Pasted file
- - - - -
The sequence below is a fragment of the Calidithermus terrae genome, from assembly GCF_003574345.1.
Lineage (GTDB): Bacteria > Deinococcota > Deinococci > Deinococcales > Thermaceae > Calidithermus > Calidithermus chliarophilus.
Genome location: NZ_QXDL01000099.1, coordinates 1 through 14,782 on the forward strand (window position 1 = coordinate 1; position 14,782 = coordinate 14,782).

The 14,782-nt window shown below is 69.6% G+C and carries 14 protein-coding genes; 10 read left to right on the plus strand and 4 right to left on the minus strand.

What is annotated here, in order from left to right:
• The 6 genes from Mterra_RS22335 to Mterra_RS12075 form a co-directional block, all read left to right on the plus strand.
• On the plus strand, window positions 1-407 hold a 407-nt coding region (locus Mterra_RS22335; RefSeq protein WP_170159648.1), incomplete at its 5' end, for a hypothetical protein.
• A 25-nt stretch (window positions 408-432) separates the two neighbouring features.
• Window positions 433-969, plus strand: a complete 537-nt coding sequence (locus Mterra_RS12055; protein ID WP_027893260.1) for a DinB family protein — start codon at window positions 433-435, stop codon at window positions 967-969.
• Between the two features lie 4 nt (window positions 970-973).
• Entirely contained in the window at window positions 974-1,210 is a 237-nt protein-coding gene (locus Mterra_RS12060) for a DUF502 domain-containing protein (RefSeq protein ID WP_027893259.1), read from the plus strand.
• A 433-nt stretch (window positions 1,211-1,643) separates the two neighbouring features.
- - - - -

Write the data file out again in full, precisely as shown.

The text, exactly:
The sequence below is a fragment of the Calidithermus terrae genome, from assembly GCF_003574345.1.
Lineage (GTDB): Bacteria > Deinococcota > Deinococci > Deinococcales > Thermaceae > Calidithermus > Calidithermus chliarophilus.
Genome location: NZ_QXDL01000099.1, coordinates 1 through 14,782 on the forward strand (window position 1 = coordinate 1; position 14,782 = coordinate 14,782).

The 14,782-nt window shown below is 69.6% G+C and carries 14 protein-coding genes; 10 read left to right on the plus strand and 4 right to left on the minus strand.

What is annotated here, in order from left to right:
• The 6 genes from Mterra_RS22335 to Mterra_RS12075 form a co-directional block, all read left to right on the plus strand.
• On the plus strand, window positions 1-407 hold a 407-nt coding region (locus Mterra_RS22335; RefSeq protein WP_170159648.1), incomplete at its 5' end, for a hypothetical protein.
• A 25-nt stretch (window positions 408-432) separates the two neighbouring features.
• Window positions 433-969, plus strand: a complete 537-nt coding sequence (locus Mterra_RS12055; protein ID WP_027893260.1) for a DinB family protein — start codon at window positions 433-435, stop codon at window positions 967-969.
• Between the two features lie 4 nt (window positions 970-973).
• Entirely contained in the window at window positions 974-1,210 is a 237-nt protein-coding gene (locus Mterra_RS12060) for a DUF502 domain-containing protein (RefSeq protein ID WP_027893259.1), read from the plus strand.
• A 433-nt stretch (window positions 1,211-1,643) separates the two neighbouring features.